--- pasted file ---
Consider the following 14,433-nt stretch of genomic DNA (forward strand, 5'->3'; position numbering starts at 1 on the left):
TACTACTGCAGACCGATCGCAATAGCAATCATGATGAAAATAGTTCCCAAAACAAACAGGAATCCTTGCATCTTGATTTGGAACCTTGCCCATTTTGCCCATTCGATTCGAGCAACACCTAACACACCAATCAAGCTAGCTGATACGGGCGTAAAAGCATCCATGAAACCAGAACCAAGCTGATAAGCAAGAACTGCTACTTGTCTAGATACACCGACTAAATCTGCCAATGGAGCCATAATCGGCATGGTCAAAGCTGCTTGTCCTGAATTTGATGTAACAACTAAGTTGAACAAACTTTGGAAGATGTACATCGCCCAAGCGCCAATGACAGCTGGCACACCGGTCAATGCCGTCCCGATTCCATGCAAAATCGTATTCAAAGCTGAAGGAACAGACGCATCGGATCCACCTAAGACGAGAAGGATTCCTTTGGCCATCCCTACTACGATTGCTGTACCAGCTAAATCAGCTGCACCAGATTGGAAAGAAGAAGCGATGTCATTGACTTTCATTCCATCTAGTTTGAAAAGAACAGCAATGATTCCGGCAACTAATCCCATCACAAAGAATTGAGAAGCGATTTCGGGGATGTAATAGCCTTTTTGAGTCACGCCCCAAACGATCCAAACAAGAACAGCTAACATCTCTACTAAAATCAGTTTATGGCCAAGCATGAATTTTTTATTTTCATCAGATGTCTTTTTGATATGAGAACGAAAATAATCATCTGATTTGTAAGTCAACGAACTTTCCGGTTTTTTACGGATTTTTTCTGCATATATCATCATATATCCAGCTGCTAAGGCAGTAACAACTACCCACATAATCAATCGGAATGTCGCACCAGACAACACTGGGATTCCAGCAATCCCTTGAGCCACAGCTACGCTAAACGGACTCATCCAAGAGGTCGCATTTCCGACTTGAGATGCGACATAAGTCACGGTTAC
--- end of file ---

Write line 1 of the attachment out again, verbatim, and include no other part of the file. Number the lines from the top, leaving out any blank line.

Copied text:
Consider the following 14,433-nt stretch of genomic DNA (forward strand, 5'->3'; position numbering starts at 1 on the left):